Speaker 1: addressing envelopes. So, um, it is it is really great to kind of brush up on this, but also know that we have this information at your fingertips at Emily post dot com
Speaker 1: to start us off. We now have this wonderful universal title that can be used by anyone. It is the title of mix or mucks, depending on how you how you pronounce it. It's either M I X R M, U X
Speaker 1: and then the abbreviation for it is M X, with a period following, and mix is a gender non identifying title that can be used by anyone even if you identify specifically. But it is most often used by people who don't identify as gender binary.
Speaker 1: I'm going to be really interested to see if more often we start seeing
Speaker 1: sort of general addressing to anyone being used with mix. You know where if you haven't identified as a particular gender on a form or under someone's contact list that you then automatically get put in as MX so
Speaker 1: personally, even as someone who identifies in the M s category, I'm wondering if I'll start receiving mail in the future. That's MX addressed until I state otherwise,
Speaker 1: but it is the most the most sort of general option. And if you didn't know, this would be something you could turn to to use
Speaker 1: Dan, What's up next in our list? Do you want to take us through the misters? I was going to say, Mr Sending, would you like to take us? Mr Mr
Speaker 1: um, Mr is the title that's designed for an adult man, and we define adult man as someone who is 16 years of age or older. It's the short for Mister or Monsieur in French and
Speaker 1: is, I'd say, a pretty familiar title. For many people, there isn't a lot of confusion about the use of Mr The other sort of male title that we get asked about is master, and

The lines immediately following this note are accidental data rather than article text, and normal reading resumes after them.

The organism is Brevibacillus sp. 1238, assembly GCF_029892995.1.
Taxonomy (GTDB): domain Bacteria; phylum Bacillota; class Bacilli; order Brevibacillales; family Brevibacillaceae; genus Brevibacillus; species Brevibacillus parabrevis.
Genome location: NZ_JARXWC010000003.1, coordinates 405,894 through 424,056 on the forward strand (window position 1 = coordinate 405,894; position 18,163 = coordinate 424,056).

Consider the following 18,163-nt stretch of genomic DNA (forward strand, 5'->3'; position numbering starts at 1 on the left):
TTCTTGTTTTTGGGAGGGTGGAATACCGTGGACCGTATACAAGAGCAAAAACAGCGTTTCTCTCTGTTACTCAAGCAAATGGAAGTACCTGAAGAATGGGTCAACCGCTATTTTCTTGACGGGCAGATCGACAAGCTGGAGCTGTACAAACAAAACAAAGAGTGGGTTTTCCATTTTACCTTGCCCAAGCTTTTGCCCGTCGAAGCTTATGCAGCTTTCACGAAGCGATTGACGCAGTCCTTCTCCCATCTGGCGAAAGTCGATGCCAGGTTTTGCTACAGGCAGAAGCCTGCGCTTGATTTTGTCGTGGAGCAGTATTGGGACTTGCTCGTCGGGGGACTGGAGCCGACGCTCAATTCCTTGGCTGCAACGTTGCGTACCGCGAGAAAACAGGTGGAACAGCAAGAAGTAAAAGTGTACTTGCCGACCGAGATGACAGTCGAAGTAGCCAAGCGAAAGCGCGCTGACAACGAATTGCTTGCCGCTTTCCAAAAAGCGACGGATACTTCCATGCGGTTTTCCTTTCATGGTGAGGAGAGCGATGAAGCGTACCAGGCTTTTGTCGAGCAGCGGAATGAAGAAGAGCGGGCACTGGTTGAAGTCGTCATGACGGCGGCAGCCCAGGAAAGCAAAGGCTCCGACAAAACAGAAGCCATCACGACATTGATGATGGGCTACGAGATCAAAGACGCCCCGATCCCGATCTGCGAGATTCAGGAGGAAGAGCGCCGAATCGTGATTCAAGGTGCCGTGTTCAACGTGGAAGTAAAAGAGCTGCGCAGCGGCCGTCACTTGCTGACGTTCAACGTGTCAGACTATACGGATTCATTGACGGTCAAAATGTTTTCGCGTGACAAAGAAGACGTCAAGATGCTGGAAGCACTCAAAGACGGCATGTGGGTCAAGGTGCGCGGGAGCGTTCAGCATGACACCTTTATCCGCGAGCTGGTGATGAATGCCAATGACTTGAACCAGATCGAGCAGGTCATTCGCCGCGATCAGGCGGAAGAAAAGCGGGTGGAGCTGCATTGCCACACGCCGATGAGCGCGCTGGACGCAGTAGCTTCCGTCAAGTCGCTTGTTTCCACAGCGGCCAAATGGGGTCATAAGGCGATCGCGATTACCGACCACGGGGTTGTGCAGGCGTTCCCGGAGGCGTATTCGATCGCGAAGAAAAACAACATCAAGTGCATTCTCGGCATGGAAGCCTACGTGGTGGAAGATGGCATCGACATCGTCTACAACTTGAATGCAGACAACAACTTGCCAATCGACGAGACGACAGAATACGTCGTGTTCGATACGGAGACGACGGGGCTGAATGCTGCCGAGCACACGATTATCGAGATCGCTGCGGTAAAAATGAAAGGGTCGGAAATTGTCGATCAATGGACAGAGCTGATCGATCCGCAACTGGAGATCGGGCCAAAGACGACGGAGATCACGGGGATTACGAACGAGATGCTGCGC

Speaker 1: this is often or was once upon a time used more frequently, and you see less and less today. But it was used for boys for people that weren't yet men until about the age of six or seven. And
Speaker 1: you might say to yourself as a logical person, what happens to someone whose age eight or nine or 13 but isn't yet 16? And the answer is there isn't really a formal title for someone who falls into that category. And
Speaker 1: this is, uh, creates a bit of a question mark for many people and
Speaker 1: allows us to also talk about another option when addressing people, which is that of not using a title that if you're really familiar with someone you might not use a title or if they happen to fall into this particular age range, there isn't a title that applies to them,
Speaker 1: and we do see some people choose to go the route of just using Mr. In this. In this form, some people just go the route of using master and extend it all the way to those boys age 16, you know, age 15. Excuse me, but they're so far we don't have something great I'm in the camp of Let's just call them Mr Why not?
Speaker 1: But you know, if anyone else out there has a suggestion, if there's a version of this word or this title designation in your culture, that's just a different culture from kind of Western American culture. We'd love to hear it clearly. We've adopted things from the French, so why not? Um, you know, look to other cultures. But for right now, this is a gap.